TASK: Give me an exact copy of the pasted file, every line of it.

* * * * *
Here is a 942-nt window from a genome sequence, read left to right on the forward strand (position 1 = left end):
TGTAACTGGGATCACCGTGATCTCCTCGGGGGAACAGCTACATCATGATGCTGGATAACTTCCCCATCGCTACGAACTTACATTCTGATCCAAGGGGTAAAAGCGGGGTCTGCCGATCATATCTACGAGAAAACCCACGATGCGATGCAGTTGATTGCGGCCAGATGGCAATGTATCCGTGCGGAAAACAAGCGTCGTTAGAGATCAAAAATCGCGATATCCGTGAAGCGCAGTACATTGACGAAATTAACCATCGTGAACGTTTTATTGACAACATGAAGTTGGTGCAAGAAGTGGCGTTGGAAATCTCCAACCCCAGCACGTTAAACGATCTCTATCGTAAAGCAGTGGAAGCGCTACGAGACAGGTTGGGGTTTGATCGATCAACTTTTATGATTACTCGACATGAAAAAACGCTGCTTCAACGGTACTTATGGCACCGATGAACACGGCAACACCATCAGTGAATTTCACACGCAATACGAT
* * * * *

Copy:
Here is a 942-nt window from a genome sequence, read left to right on the forward strand (position 1 = left end):
TGTAACTGGGATCACCGTGATCTCCTCGGGGGAACAGCTACATCATGATGCTGGATAACTTCCCCATCGCTACGAACTTACATTCTGATCCAAGGGGTAAAAGCGGGGTCTGCCGATCATATCTACGAGAAAACCCACGATGCGATGCAGTTGATTGCGGCCAGATGGCAATGTATCCGTGCGGAAAACAAGCGTCGTTAGAGATCAAAAATCGCGATATCCGTGAAGCGCAGTACATTGACGAAATTAACCATCGTGAACGTTTTATTGACAACATGAAGTTGGTGCAAGAAGTGGCGTTGGAAATCTCCAACCCCAGCACGTTAAACGATCTCTATCGTAAAGCAGTGGAAGCGCTACGAGACAGGTTGGGGTTTGATCGATCAACTTTTATGATTACTCGACATGAAAAAACGCTGCTTCAACGGTACTTATGGCACCGATGAACACGGCAACACCATCAGTGAATTTCACACGCAATACGAT